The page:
Getting back to motion ratios... Thanks for measuring that! I was planning to do the same excercise this weekend. I probably still will, but for the time being I had been using the inverse of the motion ratio as calculated by the Mitchell suspension software. That being .942 in the front and .876 in the rear. I am impressed with the presumed accuracy in the rear... our differences easily within the margin of error of my measurments or our probable camber differences. Not sure whats up in the front...

 

Tom

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Another busy weekend:

 

I did the following:

1. Determined my roll centers.

2. Re-measured the motion ratios

3. Played around with Smithee's Weight Transfer Worksheet using the data that I know about my car.

 

First, I'll detail the procedure that I used to determine my roll centers. The process required measuring the following:

- Front and rear track (center to center)

-lengths of front and rear control arms (center to center)

---14.5" rear and 11.25" front.

-spacing between the left and right LCA pivot points

-height of front and rear LCA pivot points from ground.

-spacing between left and right pivots for the tops of the struts (center of spherical bearing).

-heights of front and rear strut top pivot points above ground.

 

I performed the whole process twice on the front suspension (once with no bump steer spacer and once with a 1" spacer). My results were that my rear roll center is 3" above ground and my front roll center is 2 " below ground (with no spacer). The front roll center rises to ground level (0.014") when I installed the 1" spacer. Here are screen shots showing the excel graph of the front and rear data:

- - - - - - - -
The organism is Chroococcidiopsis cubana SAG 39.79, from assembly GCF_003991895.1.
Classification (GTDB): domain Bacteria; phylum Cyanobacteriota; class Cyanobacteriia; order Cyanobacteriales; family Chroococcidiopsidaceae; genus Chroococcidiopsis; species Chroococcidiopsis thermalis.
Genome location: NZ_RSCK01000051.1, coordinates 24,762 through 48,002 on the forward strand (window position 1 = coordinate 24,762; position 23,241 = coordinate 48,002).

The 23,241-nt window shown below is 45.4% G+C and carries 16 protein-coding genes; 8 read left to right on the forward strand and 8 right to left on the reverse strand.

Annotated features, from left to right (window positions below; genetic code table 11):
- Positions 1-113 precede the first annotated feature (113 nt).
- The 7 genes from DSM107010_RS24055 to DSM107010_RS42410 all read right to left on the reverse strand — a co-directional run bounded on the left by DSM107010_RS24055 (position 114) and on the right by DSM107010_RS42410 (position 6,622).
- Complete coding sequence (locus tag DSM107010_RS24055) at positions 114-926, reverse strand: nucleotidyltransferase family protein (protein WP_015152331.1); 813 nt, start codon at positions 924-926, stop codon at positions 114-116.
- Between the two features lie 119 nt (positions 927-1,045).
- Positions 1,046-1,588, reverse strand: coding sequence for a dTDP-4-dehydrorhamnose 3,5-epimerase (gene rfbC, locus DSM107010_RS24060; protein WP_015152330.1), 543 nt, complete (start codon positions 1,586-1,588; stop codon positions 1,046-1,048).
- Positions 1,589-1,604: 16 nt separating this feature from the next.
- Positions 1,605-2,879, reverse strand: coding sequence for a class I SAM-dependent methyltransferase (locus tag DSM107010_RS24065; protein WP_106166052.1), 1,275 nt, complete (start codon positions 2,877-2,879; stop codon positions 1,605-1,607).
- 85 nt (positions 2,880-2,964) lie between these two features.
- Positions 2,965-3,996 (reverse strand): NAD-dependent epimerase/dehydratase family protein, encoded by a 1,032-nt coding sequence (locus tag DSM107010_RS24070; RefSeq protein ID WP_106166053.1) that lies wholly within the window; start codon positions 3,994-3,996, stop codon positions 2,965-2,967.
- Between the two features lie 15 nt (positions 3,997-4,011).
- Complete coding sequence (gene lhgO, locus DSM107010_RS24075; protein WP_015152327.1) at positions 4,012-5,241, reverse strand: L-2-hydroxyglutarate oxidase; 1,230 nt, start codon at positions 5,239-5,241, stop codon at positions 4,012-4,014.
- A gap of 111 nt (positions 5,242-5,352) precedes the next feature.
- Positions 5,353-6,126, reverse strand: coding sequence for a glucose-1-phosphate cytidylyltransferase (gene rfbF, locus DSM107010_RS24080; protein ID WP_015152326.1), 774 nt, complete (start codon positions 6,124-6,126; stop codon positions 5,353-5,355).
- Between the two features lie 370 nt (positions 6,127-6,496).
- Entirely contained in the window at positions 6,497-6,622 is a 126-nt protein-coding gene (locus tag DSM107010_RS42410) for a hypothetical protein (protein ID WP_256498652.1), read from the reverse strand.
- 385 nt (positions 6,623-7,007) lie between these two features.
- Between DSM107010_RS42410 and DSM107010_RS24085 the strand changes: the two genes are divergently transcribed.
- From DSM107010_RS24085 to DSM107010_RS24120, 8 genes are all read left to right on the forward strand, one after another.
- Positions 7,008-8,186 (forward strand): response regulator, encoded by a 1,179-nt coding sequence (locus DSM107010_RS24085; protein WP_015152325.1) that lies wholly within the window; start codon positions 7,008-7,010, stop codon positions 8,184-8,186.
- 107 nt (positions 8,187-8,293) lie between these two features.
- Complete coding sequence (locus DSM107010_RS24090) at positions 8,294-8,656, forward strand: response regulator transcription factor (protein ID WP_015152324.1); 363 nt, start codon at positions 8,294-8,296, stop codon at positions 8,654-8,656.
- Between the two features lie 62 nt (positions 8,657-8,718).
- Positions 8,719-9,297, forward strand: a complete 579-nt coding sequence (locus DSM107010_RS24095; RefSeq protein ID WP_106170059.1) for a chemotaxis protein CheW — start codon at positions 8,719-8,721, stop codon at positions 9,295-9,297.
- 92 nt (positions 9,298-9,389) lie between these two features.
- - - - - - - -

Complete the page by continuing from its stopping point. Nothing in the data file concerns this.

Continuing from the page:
Front_Roll_Center.JPG

 

Rear_Roll_Center.JPG

 

I reperformed the motion ratio measurement (just to be sure). This time I did the front at the hub center like last time and I also redid it at the tire centerline. The hub centerline and tire centerline data agreed with each other, but both were slightly different than last time (I think I was a little more careful this time). Additionally, I decided to install the bump steer spacer and see if there was any change in the motion ratio. The results from all of this is as follows:

 

Front:

--Hub center and tire patch center (no spacer) Installation ratio = 0.915

--Hub center with 1" bump steer spacer installed Installation ratio = 0.8911.

 

Rear:

--Hub center installation ratio = 0.901

 

What can probably be discerned from the variation in my results is that the error in my measurements doesn't justify my reporting more than two significant figures. So we'll just say that the rear motion ratio is 0.90 and the front motion ratio is 0.91.

 

So, where does this information get me? Hopefully, it gets me closer to picking some new spring rates. Toward that end I plugged all of my data into Smithee's Weight Transfer Worksheet and found some possible spring combinations. I'll write up the details of that later, but I believe that I am going to end up with 350 lb/in rear springs and 375 lb/in front.